I do not wish to activate/deactivate plugins.

But for plugins that have no menu pages/submenu pages, that mostly do things on the frontend, I wish to disable while viewing the dashboard/admin pages.

The end goal of this is to reduce the loading of plugins in the backend area. So as to make dashboard viewing/using/etc far faster loading.

If you have a plugin, and it only modifies things on the front end, and there is no menu pages or settings page, then why would I need to have any queries or loading for that plugin while in the backend?

I hope this makes sense.

Because honestly there has to be some way to improve load time for the backend areas.

Thank you for your time


2 Answers 2


Lots of plugins utilize is_admin to "disable" themselves when the backend is active, which is quite nice.

On the other hand I would not really fumble around in the backend. If something goes wrong you might lock yourself out, and if it´s only for a moment, I wouldn´t like that.

Furthermore I think you have some serious problem going on if your plugins affect the loading time of your backend so bad. Maybe you should check that first.

  • But sometimes you have no choice over that, aka, working for a client, and they have loading issues when accessing their backend.
    – crosenblum
    Commented May 28, 2015 at 22:12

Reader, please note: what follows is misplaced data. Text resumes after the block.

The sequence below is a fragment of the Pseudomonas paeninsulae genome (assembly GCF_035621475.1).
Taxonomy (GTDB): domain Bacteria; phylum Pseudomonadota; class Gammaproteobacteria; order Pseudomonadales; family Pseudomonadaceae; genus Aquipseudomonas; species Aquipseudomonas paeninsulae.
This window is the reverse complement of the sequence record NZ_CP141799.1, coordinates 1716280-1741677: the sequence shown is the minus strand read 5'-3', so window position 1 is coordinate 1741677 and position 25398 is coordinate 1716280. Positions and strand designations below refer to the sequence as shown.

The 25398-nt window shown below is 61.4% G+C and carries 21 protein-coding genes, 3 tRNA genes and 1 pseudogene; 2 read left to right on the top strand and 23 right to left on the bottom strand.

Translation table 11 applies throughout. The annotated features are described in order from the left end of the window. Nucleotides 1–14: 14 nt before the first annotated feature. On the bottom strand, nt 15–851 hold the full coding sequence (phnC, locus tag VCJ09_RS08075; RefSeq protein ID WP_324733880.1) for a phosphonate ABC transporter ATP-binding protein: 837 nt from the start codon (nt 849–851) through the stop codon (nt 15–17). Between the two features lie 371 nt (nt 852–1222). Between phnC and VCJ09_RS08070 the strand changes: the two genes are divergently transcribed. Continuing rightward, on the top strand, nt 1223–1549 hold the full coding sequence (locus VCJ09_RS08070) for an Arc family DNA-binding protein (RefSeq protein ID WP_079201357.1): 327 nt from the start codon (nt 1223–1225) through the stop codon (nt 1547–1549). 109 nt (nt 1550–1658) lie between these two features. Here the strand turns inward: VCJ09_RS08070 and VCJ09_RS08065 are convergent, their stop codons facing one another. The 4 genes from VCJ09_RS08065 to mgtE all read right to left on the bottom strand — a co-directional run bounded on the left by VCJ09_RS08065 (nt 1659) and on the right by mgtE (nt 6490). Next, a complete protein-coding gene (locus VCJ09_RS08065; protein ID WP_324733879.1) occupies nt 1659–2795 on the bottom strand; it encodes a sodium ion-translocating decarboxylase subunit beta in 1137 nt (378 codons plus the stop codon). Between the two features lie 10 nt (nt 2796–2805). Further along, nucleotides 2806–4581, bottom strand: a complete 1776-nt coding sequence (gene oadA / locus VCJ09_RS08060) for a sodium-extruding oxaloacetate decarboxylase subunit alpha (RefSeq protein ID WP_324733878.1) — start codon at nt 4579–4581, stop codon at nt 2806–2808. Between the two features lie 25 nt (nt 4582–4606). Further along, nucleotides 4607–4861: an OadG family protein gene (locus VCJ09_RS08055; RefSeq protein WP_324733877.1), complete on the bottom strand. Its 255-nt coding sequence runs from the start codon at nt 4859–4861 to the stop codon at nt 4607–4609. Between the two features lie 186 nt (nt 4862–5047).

• Then you have to figure those loading issues out. I once managed a site who had 50+ plugins (not only for the frontend) active and there was no real lag in the backend. If you have such a noticeable performance problem with the backend, there is something bad going on and you should figure that out in a clean way. You could use P3 - Plugin Performance Profiler, but that only looks for speed issues in the frontend afaik.
    – flomei
    Commented May 28, 2015 at 22:40

The server load caused by a plugin on the backend shouldn't be too noticeable for most plugins, unless the lougi8n is doing something on the backend. That last part is the key, though. Unless you are very familiar with the plugin and know exactly how it works you may break things and not even know it if you try to disable plugins.

  1. Does the plugin use the AJAX API for example?
  2. Does it update post meta on the backend?
  3. Or use wp_cron() in a way that needs it to load on the backend?

That said, I don't see a hack-free way to do what you want to do. Plugins are loaded with a few lines of code in wp-settings.php:

213 foreach ( wp_get_active_and_valid_plugins() as $plugin ) {
214         wp_register_plugin_realpath( $plugin );
215         include_once( $plugin );
216 }

There are no hooks in that code nor are there any in the two functions used above.

  • What I'm hoping to do is find a way to make sure only plugins loading are those that are used in the backend. How do I know if plugins are loading, which have no functional use in the backend?
    – crosenblum
    Commented May 28, 2015 at 22:13
  • You read the plugin code.
    – s_ha_dum
    Commented May 28, 2015 at 22:44

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